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The Right Amount of Trust

  • Jeffrey Butler

    (Einaudi Institute for Economics and Finance, EIEF)

  • Paola Giuliano

    (UCLA, NBER, CEPR and IZA)

  • Luigi Guiso

    (European University Institute, EIEF and CEPR)

We investigate the relationship between individual trust and individual economic performance. We find that individual income is hump-shaped in a measure of intensity of trust beliefs. Heterogeneity of trust beliefs in the population, coupled with the tendency of individuals to extrapolate beliefs about others from their own levels of trustworthiness, could generate this non-monotonic relationship: highly trustworthy individuals tend to form overly optimistic beliefs, to assume too much social risk and to be cheated more often, ultimately performing less well than those with a belief close to the mean trustworthiness of the population. On the other hand, less trustworthy individuals form overly pessimistic beliefs and avoid being cheated, but give up profitable opportunities, therefore underperforming. The cost of either too much or too little trust is comparable to the income lost by foregoing college. Our findings in large-scale survey data are supported and extended with experimental findings. We show that in the trust game, own trustworthiness and beliefs about others’ trustworthiness are strongly correlated and persistent and that patterns in earnings lost due to incorrect beliefs are comparable to those in the survey data.

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Paper provided by Fondazione Eni Enrico Mattei in its series Working Papers with number 2010.61.

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Date of creation: May 2010
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Handle: RePEc:fem:femwpa:2010.61
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  1. Berg Joyce & Dickhaut John & McCabe Kevin, 1995. "Trust, Reciprocity, and Social History," Games and Economic Behavior, Elsevier, vol. 10(1), pages 122-142, July.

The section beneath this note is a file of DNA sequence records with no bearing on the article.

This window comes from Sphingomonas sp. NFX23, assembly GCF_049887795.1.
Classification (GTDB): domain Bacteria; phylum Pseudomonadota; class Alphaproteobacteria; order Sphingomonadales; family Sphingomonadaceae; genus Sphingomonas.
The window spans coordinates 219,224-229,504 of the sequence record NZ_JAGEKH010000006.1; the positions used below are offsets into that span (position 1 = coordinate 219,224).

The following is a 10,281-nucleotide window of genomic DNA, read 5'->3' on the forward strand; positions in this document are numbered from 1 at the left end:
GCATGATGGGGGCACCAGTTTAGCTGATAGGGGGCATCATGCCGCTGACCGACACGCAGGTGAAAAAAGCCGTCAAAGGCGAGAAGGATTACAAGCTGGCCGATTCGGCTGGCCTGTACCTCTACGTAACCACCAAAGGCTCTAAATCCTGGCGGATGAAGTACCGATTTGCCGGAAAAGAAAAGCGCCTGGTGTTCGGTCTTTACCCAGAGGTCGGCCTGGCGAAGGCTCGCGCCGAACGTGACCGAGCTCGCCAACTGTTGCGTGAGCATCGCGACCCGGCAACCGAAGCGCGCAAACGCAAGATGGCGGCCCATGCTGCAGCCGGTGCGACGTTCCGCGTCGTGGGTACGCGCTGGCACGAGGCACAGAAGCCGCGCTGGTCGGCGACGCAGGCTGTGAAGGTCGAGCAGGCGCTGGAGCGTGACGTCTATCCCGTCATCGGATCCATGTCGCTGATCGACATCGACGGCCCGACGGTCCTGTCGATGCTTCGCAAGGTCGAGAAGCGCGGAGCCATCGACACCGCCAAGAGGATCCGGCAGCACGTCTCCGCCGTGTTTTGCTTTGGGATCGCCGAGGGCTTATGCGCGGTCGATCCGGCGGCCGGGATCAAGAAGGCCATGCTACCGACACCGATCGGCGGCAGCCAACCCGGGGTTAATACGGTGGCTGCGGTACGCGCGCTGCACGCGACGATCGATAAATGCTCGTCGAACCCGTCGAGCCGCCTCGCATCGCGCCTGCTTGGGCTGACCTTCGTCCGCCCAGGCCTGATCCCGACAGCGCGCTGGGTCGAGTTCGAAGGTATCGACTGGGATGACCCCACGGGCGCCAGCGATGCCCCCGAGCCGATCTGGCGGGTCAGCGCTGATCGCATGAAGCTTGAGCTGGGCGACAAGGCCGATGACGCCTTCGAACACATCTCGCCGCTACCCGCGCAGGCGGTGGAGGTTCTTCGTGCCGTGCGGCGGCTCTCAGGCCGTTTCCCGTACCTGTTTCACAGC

2. Bisin, A. & Verdier, T., 1999. "Beyond the Melting Pot: Cultural Transmission, Marriage, and the Evolution of Ethnic and Religious Traits," Papers 1999-10, Laval - Laboratoire Econometrie.
  3. Bohnet, Iris & Croson, Rachel, 2004. "Trust and trustworthiness," Journal of Economic Behavior & Organization, Elsevier, vol. 55(4), pages 443-445, December.
  4. Cox, James C., 2004. "How to identify trust and reciprocity," Games and Economic Behavior, Elsevier, vol. 46(2), pages 260-281, February.
  5. Raquel Fernandez & Alessandra Fogli, 2005. "Culture: an empirical investigation of beliefs, work, and fertility," Staff Report 361, Federal Reserve Bank of Minneapolis.
  6. Luigi Guiso & Paola Sapienza & Luigi Zingales, 2009. "Cultural Biases in Economic Exchange?," The Quarterly Journal of Economics, MIT Press, vol. 124(3), pages 1095-1131, August.
  7. Zak, Paul J & Knack, Stephen, 2001. "Trust and Growth," Economic Journal, Royal Economic Society, vol. 111(470), pages 295-321, April.
  8. Luigi Guiso & Paola Sapienza & Luigi Zingales, 2000. "The Role of Social Capital in Financial Development," CRSP working papers 511, Center for Research in Security Prices, Graduate School of Business, University of Chicago.
  9. Huck, Steffen & Weizsacker, Georg, 2002. "Do players correctly estimate what others do? : Evidence of conservatism in beliefs," Journal of Economic Behavior & Organization, Elsevier, vol. 47(1), pages 71-85, January.
  10. Nava Ashraf & Iris Bohnet & Nikita Piankov, 2006. "Decomposing trust and trustworthiness," Experimental Economics, Springer, vol. 9(3), pages 193-208, September.
  11. Paola Giuliano, 2007. "Living Arrangements in Western Europe: Does Cultural Origin Matter?," Journal of the European Economic Association, MIT Press, vol. 5(5), pages 927-952, 09.
  12. Luigi Guiso & Paola Sapienza & Luigi Zingales, 2006. "Does Culture Affect Economic Outcomes?," Journal of Economic Perspectives, American Economic Association, vol. 20(2), pages 23-48, Spring.
  13. Philippe Aghion & Yann Algan & Pierre Cahuc & Andrei Shleifer, 2010. "Regulation and Distrust," Sciences Po publications info:hdl:2441/4km7l02j139, Sciences Po.
  14. Glaeser, Edward Ludwig & Laibson, David I. & Scheinkman, Jose A. & Soutter, Christine L., 2000. "Measuring Trust," Scholarly Articles 4481497, Harvard University Department of Economics.
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